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InDesign is an essential tool for design firms, ad agencies, magazines, newspapers, book publishers, and freelance designers around the world. This course presents the core features and techniques that make this powerful page layout application fun and easy to use. Author David Blatner shows how to navigate and customize the workspace, manage documents and pages, work with text frames and graphics, export and print finished documents, explore creating interactive documents, and much more. He also covers popular topics such as EPUBs and long documents and includes advice on working with overset text, unnamed colors, and other troublesome issues that may arise for first-time designers.
In the old days, when we needed a copy of something on our page, we used to drive downtown and buy a photostack. Fortunately, it's a little easier now. There are more than a dozen ways to duplicate your text frames, graphic frames, and other items in InDesign. Here are just a few. My favorite way to make a duplicate of an object in InDesign is to hold down the Option or Alt key, and drag an object. Here I'll hold down the Option or Alt key, and drag this caption down, and when I do that, it automatically makes a duplicate of it.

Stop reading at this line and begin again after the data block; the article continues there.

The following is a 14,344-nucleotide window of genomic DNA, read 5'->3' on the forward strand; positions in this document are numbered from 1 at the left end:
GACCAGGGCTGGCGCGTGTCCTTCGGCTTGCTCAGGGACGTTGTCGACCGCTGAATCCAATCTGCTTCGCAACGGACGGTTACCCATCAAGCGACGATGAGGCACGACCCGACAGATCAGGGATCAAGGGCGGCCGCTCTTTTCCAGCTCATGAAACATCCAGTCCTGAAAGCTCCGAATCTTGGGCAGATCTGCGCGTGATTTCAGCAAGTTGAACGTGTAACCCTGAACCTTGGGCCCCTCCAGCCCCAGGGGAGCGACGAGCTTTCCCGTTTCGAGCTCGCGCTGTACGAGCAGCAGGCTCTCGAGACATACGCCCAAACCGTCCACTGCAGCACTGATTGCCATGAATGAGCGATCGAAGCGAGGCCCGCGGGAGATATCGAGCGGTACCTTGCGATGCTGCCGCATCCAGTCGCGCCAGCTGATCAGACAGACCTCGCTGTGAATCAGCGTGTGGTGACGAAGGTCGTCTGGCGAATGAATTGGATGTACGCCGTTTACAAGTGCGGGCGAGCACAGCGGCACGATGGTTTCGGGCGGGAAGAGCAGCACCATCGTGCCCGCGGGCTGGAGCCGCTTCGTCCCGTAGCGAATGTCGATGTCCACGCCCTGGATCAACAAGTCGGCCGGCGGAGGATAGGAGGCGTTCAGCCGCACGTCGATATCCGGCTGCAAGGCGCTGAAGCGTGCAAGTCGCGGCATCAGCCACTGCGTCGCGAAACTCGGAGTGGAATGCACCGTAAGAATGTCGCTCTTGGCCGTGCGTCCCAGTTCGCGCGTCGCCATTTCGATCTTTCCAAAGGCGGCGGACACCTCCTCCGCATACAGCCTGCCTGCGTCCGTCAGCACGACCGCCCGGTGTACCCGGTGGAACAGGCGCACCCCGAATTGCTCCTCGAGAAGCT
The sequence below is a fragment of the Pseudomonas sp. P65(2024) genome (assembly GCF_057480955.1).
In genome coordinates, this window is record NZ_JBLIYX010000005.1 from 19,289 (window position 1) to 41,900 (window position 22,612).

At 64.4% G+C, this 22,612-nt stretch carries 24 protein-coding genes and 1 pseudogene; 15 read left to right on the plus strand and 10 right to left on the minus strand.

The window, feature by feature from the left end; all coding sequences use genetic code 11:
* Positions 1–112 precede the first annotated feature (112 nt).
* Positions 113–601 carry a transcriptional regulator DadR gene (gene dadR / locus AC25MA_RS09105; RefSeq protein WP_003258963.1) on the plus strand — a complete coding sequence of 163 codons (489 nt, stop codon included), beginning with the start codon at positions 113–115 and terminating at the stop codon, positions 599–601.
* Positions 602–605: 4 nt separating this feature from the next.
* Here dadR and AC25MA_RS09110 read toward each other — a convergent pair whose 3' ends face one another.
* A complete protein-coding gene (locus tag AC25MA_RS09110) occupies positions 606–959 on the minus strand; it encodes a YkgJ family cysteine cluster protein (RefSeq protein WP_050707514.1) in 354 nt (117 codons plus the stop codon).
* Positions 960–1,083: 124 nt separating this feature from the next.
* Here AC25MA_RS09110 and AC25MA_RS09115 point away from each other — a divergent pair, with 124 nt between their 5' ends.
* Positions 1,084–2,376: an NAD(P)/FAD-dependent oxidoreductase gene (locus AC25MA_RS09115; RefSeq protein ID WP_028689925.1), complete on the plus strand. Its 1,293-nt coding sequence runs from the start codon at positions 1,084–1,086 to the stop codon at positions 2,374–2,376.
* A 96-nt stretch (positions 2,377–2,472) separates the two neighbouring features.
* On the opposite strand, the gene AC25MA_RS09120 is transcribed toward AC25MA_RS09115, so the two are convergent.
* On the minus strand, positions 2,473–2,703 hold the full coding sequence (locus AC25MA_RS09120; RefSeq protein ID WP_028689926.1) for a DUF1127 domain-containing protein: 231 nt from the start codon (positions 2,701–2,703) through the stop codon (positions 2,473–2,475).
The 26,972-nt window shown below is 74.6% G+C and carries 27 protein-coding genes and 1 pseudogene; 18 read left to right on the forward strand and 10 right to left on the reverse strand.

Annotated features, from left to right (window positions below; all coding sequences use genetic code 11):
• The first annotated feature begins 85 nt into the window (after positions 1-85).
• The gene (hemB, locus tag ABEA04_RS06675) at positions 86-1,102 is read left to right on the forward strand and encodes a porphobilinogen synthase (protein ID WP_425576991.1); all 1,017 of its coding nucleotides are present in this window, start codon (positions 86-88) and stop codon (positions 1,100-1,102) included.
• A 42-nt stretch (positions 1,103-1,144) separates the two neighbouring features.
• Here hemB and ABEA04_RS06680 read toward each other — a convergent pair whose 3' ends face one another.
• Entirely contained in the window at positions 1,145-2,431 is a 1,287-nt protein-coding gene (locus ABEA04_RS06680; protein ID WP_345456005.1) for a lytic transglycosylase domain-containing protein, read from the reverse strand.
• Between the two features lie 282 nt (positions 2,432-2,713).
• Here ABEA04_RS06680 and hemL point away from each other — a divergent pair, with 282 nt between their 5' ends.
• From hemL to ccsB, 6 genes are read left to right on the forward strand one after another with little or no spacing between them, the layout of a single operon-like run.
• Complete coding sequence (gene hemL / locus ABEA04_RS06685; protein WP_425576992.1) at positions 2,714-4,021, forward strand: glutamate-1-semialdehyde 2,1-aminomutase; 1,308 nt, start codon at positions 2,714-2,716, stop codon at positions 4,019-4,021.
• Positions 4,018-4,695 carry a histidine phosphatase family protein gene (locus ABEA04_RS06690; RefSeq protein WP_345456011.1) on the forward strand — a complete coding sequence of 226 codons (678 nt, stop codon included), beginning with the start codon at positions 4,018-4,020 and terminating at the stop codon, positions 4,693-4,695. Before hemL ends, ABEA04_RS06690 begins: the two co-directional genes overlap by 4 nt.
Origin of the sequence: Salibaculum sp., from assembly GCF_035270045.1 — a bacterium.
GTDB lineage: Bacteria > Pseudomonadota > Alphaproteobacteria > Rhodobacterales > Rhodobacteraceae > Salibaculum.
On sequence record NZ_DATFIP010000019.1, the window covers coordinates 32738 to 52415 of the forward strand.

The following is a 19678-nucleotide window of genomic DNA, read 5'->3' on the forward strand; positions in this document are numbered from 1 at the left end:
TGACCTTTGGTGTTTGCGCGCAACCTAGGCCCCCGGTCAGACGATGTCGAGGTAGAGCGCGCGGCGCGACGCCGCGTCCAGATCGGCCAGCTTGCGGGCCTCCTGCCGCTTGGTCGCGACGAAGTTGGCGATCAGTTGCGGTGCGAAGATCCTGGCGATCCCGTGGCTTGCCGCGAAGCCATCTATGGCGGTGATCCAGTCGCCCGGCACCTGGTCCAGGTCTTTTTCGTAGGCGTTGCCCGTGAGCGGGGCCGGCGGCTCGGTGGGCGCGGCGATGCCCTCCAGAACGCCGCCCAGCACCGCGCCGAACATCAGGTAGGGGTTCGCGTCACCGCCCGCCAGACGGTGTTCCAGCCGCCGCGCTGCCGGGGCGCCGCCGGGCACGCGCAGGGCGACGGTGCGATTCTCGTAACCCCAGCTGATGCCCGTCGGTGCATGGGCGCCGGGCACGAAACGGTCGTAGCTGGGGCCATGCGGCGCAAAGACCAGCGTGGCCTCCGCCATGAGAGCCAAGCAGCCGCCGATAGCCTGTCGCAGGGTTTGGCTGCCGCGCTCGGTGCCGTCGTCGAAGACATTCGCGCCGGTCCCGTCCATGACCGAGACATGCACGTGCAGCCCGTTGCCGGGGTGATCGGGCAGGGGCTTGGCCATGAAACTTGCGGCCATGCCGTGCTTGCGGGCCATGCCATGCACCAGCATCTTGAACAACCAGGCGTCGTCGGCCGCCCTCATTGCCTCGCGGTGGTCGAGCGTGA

Now in this case, I'd like my duplicate to be exactly lined up with the first. So I am going to delete that, and instead of holding down Option or Alt, I am going to hold down Option and Shift, or Alt and Shift, and drag this object down. That way it stays in perfect alignment horizontally, or vertically. Now I could edit that text if I wanted to, but I am going to move on, and show you another way to duplicate that object. I am going to delete this one that I just created, go back and select that caption one more time, and I'll duplicate it by going to the Edit menu, and choosing Duplicate.
Now, an interesting thing happened. Not only did it make a duplicate of that object, but it did it with exactly the same offsets as the last duplication I did. It remembered; isn't that cool? That turns out to be really useful in other ways, too. For example, if I go to another page, like page 3, and select this frame, and choose Duplicate, it moves it in exactly the same way as it did on the first page. Okay, let's go back to page 1, and do a couple more duplications. I am going to select this white line at the top of the frame.